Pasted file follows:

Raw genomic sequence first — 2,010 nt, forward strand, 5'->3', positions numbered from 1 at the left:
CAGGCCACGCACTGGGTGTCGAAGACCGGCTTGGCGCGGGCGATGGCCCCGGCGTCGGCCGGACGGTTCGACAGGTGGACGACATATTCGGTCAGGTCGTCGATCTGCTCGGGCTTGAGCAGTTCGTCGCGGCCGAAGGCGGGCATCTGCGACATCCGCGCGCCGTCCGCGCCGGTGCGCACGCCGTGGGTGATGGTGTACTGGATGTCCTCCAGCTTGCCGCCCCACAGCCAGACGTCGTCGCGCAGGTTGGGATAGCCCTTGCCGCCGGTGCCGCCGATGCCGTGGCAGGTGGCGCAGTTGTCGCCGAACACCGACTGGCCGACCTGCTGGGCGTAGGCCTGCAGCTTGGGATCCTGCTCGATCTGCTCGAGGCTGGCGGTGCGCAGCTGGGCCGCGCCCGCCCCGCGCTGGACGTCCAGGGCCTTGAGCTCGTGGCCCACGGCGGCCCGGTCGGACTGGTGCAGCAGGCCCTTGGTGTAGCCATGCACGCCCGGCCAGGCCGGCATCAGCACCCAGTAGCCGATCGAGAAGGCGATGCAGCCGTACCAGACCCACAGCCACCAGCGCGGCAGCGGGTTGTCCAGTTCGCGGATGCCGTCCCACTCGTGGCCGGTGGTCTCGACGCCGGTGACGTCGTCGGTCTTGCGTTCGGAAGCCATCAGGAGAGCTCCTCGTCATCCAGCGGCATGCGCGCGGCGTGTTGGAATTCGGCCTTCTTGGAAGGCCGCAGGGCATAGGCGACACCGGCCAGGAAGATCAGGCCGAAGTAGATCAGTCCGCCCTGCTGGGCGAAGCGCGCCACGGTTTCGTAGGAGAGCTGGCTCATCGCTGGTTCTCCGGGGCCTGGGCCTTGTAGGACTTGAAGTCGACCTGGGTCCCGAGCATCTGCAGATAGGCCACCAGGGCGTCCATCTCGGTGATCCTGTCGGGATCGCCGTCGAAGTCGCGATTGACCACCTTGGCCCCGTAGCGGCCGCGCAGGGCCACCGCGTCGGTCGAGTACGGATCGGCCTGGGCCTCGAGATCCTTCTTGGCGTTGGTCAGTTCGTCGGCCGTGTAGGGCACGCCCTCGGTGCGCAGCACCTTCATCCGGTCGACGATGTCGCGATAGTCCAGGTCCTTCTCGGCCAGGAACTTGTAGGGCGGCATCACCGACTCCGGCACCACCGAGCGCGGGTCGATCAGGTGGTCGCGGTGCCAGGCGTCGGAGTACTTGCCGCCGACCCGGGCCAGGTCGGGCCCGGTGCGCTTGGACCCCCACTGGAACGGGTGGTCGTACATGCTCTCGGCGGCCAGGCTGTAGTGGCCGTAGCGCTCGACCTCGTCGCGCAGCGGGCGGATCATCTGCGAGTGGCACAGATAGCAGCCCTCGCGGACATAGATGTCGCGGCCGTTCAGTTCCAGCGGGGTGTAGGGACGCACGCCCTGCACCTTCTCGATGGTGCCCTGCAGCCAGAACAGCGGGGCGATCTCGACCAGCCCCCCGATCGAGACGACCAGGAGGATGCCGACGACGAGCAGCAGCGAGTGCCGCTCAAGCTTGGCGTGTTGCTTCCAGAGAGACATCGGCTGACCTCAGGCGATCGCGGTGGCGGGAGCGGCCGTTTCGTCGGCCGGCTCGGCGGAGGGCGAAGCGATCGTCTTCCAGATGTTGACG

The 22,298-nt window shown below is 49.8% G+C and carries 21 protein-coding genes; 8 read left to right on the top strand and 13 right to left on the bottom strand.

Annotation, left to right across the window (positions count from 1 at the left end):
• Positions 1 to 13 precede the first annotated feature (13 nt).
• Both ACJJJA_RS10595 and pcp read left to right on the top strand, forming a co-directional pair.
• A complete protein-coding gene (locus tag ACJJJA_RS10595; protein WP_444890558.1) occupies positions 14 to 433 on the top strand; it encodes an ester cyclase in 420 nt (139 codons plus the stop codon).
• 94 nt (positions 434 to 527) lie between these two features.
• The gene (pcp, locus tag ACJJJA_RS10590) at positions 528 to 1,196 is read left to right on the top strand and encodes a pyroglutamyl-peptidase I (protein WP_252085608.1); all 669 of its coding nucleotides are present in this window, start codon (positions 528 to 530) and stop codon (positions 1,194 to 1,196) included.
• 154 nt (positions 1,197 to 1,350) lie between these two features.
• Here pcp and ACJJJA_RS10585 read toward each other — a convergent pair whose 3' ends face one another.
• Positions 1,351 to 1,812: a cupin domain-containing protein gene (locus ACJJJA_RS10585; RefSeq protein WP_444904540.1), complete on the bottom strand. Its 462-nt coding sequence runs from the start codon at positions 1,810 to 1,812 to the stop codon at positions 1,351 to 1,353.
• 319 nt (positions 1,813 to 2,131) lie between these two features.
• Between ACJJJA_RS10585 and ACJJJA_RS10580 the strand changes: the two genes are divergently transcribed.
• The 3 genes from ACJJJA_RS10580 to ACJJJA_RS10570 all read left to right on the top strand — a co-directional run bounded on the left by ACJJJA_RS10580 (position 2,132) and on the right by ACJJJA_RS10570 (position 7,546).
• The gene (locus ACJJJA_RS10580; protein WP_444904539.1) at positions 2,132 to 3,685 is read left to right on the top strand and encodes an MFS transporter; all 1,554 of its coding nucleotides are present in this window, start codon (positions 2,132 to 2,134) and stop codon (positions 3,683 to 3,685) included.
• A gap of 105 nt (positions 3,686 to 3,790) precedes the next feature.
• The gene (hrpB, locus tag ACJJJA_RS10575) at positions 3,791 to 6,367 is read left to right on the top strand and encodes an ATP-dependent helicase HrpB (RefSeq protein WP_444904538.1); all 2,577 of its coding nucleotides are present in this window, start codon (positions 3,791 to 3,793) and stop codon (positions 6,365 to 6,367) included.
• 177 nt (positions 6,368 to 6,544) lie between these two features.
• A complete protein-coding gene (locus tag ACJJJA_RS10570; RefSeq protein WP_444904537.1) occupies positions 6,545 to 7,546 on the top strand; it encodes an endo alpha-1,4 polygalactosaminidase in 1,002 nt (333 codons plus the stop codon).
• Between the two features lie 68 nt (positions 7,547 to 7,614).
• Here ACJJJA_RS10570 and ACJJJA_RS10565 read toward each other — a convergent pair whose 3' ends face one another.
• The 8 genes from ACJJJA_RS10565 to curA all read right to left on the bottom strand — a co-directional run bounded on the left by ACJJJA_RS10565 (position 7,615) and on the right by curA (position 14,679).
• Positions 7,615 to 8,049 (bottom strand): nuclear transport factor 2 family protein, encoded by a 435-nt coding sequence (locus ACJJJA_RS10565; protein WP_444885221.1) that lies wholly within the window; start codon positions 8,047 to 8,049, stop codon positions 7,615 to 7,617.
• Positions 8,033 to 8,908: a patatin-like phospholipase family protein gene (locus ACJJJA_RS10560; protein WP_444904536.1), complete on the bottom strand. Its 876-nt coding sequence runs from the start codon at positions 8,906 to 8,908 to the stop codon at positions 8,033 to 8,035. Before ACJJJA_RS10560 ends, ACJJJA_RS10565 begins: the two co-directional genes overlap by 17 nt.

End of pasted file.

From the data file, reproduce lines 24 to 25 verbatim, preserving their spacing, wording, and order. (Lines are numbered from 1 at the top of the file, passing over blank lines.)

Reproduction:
• Positions 7,615 to 8,049 (bottom strand): nuclear transport factor 2 family protein, encoded by a 435-nt coding sequence (locus ACJJJA_RS10565; protein WP_444885221.1) that lies wholly within the window; start codon positions 8,047 to 8,049, stop codon positions 7,615 to 7,617.
• Positions 8,033 to 8,908: a patatin-like phospholipase family protein gene (locus ACJJJA_RS10560; protein WP_444904536.1), complete on the bottom strand. Its 876-nt coding sequence runs from the start codon at positions 8,906 to 8,908 to the stop codon at positions 8,033 to 8,035. Before ACJJJA_RS10560 ends, ACJJJA_RS10565 begins: the two co-directional genes overlap by 17 nt.